Chapel Hill: Sports

May 12, 2014

Orange finally gets to come home for the playoffs

After 20 straight baseball games on the road, the Panthers were due for some good luck.

After 20 straight games on the road, the Orange Panthers were due for some good luck.

You have to live a long time to find a team playing its “Senior Night” game in only its third home tilt of the year, but that’s exactly the scenario the Panthers found themselves against crosstown rival Cedar Ridge on Friday night.

Except for the 30 percent chance of thunderstorms that put the game in doubt as first pitch approached. There were intermittent raindrops, umbrellas popping up in the grandstand, which would have been all too cruel for the nine seniors who have spent the season playing “home” games in Durham, Cary and Chapel Hill because of a March winter storm that did thousands of dollars to their home field.

Fortunately, Mother Nature smiled, and the Panthers defeated Cedar Ridge 10-6 Friday to finish the regular season 20-3 and finish the Big 8 Conference schedule with a perfect 14-0.

“I know the seniors were excited to finally be back home,” said coach Dean Dease. “It wasn’t our home opener, but it sure did seem like it. I think we were a little anxious to be back on our home field.”

It wasn’t just any home field.

Coach Dean Dease had spent 26 years keeping the field in pristine shape, not only for his Panthers but for the Hillsborough Youth Athletic Association little league teams to run around the bases well into August. Panther Field had lights installed years before cross-county rival Chapel Hill, and before East Chapel Hill, Carrboro High and Cedar Ridge even existed.

Even when the Panthers didn’t have the ballplayers, they had their ballpark. Until March 6th.

Ironically, an addition to the ballfield may have led to greater damage. New netting was installed before the 2013 season to keep fly balls from sailing onto the adjacent softball field, where the Lady Panthers often play simultaneously with the baseball games. The new netting may have contained Mr. Spaulding, but it was no match for 1 inch of ice.

Dease arrived to his field on March 7 to find the netting had collapsed, along with the entire fencing area that stretched down both dugouts, which wasn’t even a year old. The brick backstop had to be completely rebuilt.

It took decades to keep Panther Field a beauty. It would take a team to rebuild her. The rebuilding process started with Orange Athletic Director Ernie Price, along with Principal Jason Johnson and former Orange Principal Dr. Stephen Halkiotis, now a member of the Orange County Board of Education.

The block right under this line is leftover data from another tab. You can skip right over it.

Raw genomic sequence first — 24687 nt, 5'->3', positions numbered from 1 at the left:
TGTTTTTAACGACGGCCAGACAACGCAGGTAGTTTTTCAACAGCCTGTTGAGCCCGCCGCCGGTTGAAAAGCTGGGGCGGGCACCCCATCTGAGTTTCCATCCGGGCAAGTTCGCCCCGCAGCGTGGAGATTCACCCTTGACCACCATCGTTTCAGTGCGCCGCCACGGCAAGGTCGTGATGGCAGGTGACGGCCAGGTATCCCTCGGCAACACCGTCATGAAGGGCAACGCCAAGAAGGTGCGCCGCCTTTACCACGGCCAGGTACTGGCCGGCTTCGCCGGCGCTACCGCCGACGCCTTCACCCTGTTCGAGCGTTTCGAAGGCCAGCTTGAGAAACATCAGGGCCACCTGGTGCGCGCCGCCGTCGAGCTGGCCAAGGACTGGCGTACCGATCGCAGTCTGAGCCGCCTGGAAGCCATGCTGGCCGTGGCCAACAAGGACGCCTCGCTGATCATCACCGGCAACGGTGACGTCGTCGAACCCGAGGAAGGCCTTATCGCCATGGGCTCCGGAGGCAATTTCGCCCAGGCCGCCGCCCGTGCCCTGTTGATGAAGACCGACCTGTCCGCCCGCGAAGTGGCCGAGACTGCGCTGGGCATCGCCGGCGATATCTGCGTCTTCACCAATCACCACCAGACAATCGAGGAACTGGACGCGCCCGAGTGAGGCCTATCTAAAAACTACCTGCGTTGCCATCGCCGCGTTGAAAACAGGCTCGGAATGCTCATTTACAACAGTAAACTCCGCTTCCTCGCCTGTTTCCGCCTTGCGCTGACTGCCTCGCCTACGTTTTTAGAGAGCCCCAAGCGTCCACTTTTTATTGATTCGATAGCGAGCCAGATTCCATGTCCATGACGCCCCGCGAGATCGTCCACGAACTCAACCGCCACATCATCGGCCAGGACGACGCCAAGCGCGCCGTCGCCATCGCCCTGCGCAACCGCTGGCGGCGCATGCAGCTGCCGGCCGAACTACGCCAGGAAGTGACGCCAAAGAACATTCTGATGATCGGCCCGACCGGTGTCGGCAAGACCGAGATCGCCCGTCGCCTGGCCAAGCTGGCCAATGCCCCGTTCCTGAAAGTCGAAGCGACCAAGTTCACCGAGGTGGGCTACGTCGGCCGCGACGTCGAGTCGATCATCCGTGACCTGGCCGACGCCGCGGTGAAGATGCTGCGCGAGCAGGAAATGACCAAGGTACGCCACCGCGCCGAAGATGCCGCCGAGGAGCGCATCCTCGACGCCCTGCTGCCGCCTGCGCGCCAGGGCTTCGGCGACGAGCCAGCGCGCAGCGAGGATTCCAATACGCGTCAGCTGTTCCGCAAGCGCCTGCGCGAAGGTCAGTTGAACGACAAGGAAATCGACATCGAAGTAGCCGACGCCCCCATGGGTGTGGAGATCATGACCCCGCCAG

Meanwhile, Dease had to tend to his day-to-day coaching duties of a team that was a threat to win the 3-A state championship. Neighboring schools Cedar Ridge, Chapel Hill, Jordan and the USA Baseball Complex agreed to loan the Panthers a field. Orange may have been a barnstorming team, but at least they could play.

On Friday, Orange had other good news as star catcher Brad Debo continued his torrid hitting. He drilled a two-run homer to deepest center during a four-run first inning. Orange put the game out of reach with six more runs in the third, when 11 Panthers went to the plate as they took a 10-1 lead.

Cedar Ridge inched back with five consecutive runs down the stretch, including a two run single by Neil Higgins in the sixth that narrowed the Panthers lead to 10-5.

James Cunningham (4-0) recorded Friday’s win by working four innings, striking out three Red Wolves. Jonah Neville and Brad Debo pitched in relief.

Three days before, Jordan Toney (6-1) pitched a complete game shutout, 6-0, at the Red Wolves’ home field. Toney scattered five hits over a full seven innings of work, striking out three Red Wolves and walking one.

Even though the Panthers have returned to their own friendly confines, there were still questions as they entered the 3A state playoffs to face Northeast Guilford (11-14). The first involves sophomore Bryce Wilson, who has committed to UNC. After going 11-0 with a 1.16 ERA during his freshman year, Wilson hasn’t pitched since April 6 because of shoulder problems. He was relegated to designated hitter duties, and wasn’t expected to throw in the first playoff game.

Chapel Hill, Northwood on the road, East at home

Chapel Hill finished its first season under head coach Lee Land in strong fashion, winning four of their last five games to seal second place in the Big Eight standings and a spot in the state 3A playoffs.

Despite losing its season-finale, 9-4 to Cardinal Gibbons on Friday, Chapel Hill finished 14-8 overall and 10-4 in conference games, one game ahead of third-place Northwood (11-10, 9-5).

Chapel Hill was set for a first-round game with Rockingham County (14-11), the No. 2 team from the powerful Mid-State 3A Conference.

Hunt (13-10), which won a playoff game Friday against archrival Wilson Fike (14-8) for second place in the Big East Conference. The Chargers outscored opponents 37-3 in the final two weeks of the season, won four straight Big Eight games to earn the league's No. 3 seed, bumping Cardinal Gibbons (13-8, 7-7) down to fourth place and out of the playoff picture.

In 4A baseball, East Chapel Hill closed the regular season with three straight PAC-6 wins to force a one-game playoff with Northern Durham for second place in the conference. Playing last Friday on neutral Davis Field at Durham’s Jordan High School, the Wildcats (15-7) came away with a 5-3 win and earned a home game with Cap-8 No. 3 seed Leesville Road (16-5) for the NCHSAA 4A’s first round.

In the 2A East, Carrboro (8-12) was sent to face Randleman (17-9) in the 2A brackets.

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